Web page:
Christmas in Croatia

Sretan Božić! (Merry Christmas). We spent this Christmas with our workaway family and our new friends in Croatia!

The plans have changed for our holiday abroad more times than we can count. We had no clue where we would be, even just a few weeks before.

After we spent our first week here at our workaway, we were invited to spend Christmas with our host family. We have really enjoyed our time here so far and have made new friends that made us feel right at home. So, we decided to stay and spend Christmas in Croatia with them.

Getting into the Christmas Spirit

At the beginning of December, the city of Dubrovnik starts to light up with Christmas spirit. The streets of the old town are decked with Christmas cheer. In Dubrovnik’s old town you will find large ornaments hanging on the main street, Stradun (pictured above). You’ll also see large decorated trees and even chestnuts roasting on an open fire, cue the Christmas songs.

A “Christmas Market”

We had heard a lot about Christmas Markets in Europe and Dubrovnik was supposed to have a small one (according to Google and many blogs we read). Well, to our disappointment, their “Christmas market” was limited to drinks and snacks.

This year, there were no handcrafted ornaments or homemade goods that we could find. We aren’t sure why because we had seen pictures of stands from previous years, including 2020.

Even though there weren’t any stands with homemade trinkets and Christmas goodies, there were still holiday stands, calledKućicas, selling hot wine, homemade rakija, and some delicious Christmas sweets! On the days off that we spent in Dubrovnik’s old town, we made sure to try a new treat during each visit.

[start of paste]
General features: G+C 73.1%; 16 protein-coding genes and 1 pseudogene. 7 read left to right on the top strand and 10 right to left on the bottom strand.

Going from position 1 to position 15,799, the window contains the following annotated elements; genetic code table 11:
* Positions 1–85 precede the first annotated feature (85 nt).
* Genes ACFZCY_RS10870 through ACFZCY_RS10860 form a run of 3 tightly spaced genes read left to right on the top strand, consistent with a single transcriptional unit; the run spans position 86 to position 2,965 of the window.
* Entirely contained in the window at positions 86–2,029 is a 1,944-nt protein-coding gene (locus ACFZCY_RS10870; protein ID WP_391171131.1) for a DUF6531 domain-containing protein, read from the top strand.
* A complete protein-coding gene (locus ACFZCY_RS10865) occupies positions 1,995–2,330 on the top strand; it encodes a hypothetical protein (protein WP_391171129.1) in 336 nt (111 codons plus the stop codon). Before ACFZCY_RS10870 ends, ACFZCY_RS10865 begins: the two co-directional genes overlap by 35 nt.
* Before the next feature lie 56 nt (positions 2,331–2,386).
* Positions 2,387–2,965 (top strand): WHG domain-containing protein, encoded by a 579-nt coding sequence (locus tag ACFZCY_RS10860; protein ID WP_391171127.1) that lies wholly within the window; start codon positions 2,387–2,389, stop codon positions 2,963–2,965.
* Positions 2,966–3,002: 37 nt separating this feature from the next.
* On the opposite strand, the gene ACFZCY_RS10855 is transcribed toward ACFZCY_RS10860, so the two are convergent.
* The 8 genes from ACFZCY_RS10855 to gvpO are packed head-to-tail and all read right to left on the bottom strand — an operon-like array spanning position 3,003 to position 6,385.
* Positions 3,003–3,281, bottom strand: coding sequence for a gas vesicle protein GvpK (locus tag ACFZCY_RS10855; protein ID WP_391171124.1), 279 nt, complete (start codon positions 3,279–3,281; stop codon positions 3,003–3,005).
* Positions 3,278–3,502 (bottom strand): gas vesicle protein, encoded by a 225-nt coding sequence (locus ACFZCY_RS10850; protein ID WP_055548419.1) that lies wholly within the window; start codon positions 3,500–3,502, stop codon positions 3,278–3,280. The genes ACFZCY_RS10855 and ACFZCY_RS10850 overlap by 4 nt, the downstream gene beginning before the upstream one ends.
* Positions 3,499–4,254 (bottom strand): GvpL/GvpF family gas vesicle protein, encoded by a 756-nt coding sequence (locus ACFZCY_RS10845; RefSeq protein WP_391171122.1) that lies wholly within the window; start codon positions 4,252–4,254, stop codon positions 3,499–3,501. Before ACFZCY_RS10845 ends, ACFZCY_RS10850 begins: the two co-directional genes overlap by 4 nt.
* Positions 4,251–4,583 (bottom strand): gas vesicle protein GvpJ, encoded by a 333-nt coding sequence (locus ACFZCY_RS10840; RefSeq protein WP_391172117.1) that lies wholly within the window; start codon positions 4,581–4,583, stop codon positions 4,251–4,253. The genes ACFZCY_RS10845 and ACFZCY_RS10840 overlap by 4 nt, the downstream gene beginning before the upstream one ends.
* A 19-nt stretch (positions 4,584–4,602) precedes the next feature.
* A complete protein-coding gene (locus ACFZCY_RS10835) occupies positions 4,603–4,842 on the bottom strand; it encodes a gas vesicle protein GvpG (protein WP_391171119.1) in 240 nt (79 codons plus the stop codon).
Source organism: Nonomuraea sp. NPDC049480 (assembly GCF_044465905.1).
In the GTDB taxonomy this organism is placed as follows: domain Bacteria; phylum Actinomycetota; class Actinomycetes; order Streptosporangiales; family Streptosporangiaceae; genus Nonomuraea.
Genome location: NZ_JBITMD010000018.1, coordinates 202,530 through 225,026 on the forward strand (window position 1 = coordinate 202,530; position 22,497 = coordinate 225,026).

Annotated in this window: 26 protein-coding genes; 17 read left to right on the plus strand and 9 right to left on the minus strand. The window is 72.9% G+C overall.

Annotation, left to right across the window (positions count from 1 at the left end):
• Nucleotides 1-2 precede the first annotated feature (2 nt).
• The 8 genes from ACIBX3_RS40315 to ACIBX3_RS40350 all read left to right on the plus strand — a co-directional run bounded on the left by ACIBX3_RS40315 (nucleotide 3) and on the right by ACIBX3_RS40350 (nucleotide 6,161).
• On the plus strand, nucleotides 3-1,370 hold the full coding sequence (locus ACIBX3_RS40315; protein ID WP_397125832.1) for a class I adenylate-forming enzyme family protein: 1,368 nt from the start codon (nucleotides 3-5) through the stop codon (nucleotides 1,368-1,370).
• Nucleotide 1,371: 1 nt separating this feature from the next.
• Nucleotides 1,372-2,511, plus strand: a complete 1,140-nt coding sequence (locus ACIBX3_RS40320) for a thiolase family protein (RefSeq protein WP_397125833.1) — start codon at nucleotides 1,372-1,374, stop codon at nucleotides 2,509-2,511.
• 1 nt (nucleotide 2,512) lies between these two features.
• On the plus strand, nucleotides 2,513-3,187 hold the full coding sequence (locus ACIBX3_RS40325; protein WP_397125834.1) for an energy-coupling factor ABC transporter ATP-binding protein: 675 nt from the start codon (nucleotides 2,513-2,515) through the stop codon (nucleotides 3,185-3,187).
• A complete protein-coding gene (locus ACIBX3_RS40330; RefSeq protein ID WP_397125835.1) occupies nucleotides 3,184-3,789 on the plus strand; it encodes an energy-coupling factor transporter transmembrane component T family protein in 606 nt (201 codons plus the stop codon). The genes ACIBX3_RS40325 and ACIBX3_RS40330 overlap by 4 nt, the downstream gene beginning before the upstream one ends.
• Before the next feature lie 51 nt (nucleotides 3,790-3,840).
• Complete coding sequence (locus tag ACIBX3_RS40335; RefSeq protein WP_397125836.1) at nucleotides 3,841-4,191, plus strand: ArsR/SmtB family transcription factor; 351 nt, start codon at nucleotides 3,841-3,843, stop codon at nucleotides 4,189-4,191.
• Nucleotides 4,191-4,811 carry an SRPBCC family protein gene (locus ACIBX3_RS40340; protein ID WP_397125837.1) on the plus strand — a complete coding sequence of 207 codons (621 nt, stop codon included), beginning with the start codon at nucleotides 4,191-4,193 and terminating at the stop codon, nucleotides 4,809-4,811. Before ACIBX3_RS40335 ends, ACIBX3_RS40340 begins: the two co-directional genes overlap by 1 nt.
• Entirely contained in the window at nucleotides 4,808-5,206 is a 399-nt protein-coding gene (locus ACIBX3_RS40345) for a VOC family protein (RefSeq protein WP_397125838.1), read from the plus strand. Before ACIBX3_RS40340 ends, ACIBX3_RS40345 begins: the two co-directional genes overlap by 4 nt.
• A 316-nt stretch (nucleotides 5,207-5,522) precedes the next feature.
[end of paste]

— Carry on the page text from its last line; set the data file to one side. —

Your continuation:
Christmas Treats

Around Christmas time, popular food items found at theKućicas include sausages and hot dogs (which we didn’t eat), but other popular items include some delicious sweets like Prikle and mini churros. You probably know what a churro is, however, Prikle is special to Croatia!

Enjoying Prikle in Dubrovnik

Prikle, also known as Fritule, are fried dough balls, similar to a doughnut hole and served warm. The best part is that they are topped with anything from chocolate, to cinnamon sugar, to fruit jams.

We tried some with chocolate drizzled on top, as recommended by the guy at the stand, and we were not disappointed!

We also tried roasted chestnuts for the first time and were surprised by their taste!

They were SO good and almost had a cooked potato texture. Not what we were expecting!

The same style of holiday food stands, or Kućicas, found in Dubrovnik, were also right down the street from the place we were staying. We went out to these stands many times with our new friends over the past couple of weeks, staying warm under the heaters, and trying to figure out what was going on when everyone spoke in Croatian.

Side note: Most people in Croatia speak some English, especially in touristy areas like Dubrovnik. The friends we have made learned some English in school but became more fluent by watching English TV shows and reading books in English.

Prepping for the Holidays

We spent a lot of time in the kitchen the two days before Christmas Eve. Helping to prepare all the food for Christmas Eve and Christmas Day, we learned how to cook some traditional dishes like Sarmas and prepped platters and side dishes too.

Sarmas are Croatian stuffed cabbage rolls, typically filled with meat and rice. They reminded Sam of a similar Polish dish her great-grandma used to make.

We made vegetarian sarmas with rice, onion, carrot, and mushroom. They were delicious!

Christmas Traditions

This year, Christmas was a bit different for our host family because the husband is normally out to sea. He works on cruise ships and this was his first Christmas home in many years.

In Croatia, it is common to spend Christmas Eve with friends and then spend Christmas Day with family and enjoy a huge lunch.